Modelling success stories (3) Goldbeter and Koshland 1981

The third example of this series will be a bit controversial (I was already told so). Understanding its full impact requires more subtle than average understanding of biochemistry and enzyme kinetics, and in particular of the difference between zero and first order kinetics. At least it took me a fair bit of reading and thinking. It will perhaps be easier for you, my bright readers. In 1981, Albert Goldbeter (who will become the “Mr oscillation” of modelling, see his recent book “La vie oscillatoire : Au coeur des rythmes du vivant“) and Daniel Koshland, of “induced-fit” fame, proposed that cascades of coupled interconvertible enzymes could generate ultrasensitive response to an upstream signal. The main body of the work is described in a fairly well cited paper (733 citations according to Google scholar as of 2 July 2013):

Goldbeter A, Koshland DE Jr. An amplified sensitivity arising from covalent modification in biological systems. Proc Natl Acad Sci USA 1981 78(11): 6840-6844. PDF2

Stadtman and Chock had already shown that cascades of such enzymes could generate amplified responses, and if the same substrate was consumed at the different levels, “cooperativity” could appear for the consumption of this substrate in the first order domain (when the enzyme is limiting) (Stadtman and Chock (1977) Proc Natl Acad Sci USA, 74: 2761-2765 and 2766-2770). However Golbeter and Koshland showed that in the zeroth order range (when the substrate is limiting), ultrasensitivity could occur, without the need of multiple inputs at each level. In my opinion this paper is important for at least two reasons. First it described how ultrasensitive (“cooperative”, although nothing cooperate here) behaviours in signalling cascade can appear without mutimeric allosteric assemblies. Second, it predicted the possible existence of MAPK cascades a decade before their discovery (Gomez and Cohen (1991) Nature 353: 170-173). As for the famous Crick and Watson understatement, Golbeter and Koshland land their bomb in the discussion:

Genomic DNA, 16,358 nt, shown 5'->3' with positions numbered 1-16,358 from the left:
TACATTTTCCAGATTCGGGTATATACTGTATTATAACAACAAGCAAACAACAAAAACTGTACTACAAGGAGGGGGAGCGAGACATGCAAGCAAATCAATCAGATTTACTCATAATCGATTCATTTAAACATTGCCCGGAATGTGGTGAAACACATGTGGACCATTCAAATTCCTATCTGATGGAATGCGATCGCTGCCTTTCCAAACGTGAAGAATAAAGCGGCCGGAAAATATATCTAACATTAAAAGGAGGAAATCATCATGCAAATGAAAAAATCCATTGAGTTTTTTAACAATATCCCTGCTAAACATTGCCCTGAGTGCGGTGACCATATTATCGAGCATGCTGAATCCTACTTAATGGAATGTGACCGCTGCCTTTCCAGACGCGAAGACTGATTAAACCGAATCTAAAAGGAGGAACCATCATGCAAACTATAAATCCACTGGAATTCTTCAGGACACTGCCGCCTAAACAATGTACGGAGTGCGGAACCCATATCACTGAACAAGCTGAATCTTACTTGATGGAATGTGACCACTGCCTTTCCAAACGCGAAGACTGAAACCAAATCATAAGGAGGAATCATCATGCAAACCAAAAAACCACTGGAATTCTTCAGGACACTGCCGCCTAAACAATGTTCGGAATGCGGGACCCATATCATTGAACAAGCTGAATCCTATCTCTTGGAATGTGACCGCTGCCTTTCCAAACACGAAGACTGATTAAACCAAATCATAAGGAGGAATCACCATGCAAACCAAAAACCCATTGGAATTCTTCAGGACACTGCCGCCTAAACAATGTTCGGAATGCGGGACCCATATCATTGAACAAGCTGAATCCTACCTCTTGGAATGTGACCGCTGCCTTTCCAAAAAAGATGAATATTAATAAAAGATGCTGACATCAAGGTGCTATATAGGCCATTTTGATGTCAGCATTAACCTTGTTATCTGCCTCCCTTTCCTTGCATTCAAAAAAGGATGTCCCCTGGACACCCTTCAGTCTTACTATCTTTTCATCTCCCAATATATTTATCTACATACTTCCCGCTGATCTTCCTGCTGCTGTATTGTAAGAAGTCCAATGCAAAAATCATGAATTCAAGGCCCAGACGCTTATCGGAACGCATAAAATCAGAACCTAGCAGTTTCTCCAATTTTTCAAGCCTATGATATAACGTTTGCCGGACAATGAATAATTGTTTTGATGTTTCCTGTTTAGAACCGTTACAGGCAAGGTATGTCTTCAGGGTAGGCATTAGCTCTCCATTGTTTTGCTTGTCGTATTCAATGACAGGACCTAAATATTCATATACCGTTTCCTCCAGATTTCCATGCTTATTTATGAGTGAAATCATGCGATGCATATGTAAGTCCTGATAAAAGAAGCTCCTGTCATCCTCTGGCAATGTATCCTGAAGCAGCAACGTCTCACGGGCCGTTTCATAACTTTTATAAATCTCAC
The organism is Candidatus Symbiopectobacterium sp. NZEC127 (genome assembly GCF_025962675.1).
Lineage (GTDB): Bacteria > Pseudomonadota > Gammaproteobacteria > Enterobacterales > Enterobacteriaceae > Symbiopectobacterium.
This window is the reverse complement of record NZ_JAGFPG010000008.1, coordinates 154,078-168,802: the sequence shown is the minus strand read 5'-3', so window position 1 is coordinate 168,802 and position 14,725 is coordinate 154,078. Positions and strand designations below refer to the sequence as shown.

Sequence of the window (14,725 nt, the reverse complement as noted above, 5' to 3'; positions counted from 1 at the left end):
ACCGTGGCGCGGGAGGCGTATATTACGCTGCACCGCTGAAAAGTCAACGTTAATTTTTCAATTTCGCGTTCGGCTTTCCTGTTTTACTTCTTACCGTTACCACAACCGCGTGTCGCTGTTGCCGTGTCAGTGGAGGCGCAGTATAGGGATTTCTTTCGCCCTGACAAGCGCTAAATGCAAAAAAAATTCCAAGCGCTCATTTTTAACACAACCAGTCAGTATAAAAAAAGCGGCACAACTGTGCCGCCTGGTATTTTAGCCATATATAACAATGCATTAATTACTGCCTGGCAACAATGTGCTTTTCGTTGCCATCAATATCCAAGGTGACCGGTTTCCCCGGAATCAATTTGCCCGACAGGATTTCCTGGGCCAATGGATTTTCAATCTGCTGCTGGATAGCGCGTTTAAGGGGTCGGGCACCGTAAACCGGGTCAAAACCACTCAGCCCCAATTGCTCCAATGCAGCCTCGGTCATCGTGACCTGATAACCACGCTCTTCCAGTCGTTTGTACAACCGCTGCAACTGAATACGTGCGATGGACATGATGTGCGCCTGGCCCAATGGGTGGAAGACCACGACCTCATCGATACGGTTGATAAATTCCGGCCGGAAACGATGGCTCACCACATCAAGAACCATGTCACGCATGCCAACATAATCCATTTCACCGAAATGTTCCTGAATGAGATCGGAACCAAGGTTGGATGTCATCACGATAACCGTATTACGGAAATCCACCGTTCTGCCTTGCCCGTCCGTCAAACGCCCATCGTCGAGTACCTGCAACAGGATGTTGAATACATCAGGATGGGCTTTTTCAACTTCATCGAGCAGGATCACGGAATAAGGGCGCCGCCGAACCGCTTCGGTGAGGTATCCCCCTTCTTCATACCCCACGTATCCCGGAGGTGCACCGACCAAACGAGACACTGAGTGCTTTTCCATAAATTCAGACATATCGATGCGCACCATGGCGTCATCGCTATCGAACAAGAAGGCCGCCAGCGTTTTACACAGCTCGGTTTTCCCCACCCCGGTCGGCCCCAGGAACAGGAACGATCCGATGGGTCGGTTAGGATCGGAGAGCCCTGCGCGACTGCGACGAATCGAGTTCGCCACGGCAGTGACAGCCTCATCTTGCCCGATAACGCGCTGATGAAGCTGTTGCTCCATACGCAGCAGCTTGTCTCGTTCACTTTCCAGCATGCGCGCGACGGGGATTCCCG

“Simple extension of the mathematics shows that the sensitivity can be propagated and enhanced in a multicycle network.”

They go on to add:

“It should be emphasized that the data are not yet available to say with certainty that this device for added sensitivity is actually utilized in biological systems […]”

Indeed. Of course since then, it has been shown with clear certainty that this device is actually utilised in biological systems. Below I show a figure from the Goldbeter and Koshland paper followed by a figure of the first computational model of MAP kinase cascade by Huang and Ferrell (Huang, Ferrell (1996) Ultrasensitivity in the mitogen-activated protein kinase cascade. Proc Natl Acad Sci USA 93: 10078-10083.)




2 thoughts on “Modelling success stories (3) Goldbeter and Koshland 1981

  1. Pingback: Modelling success stories in systems biology | Phosphenes

  2. Pingback: Can-we simulate a whole-cell at atomistic level? I don’t think so | Phosphenes

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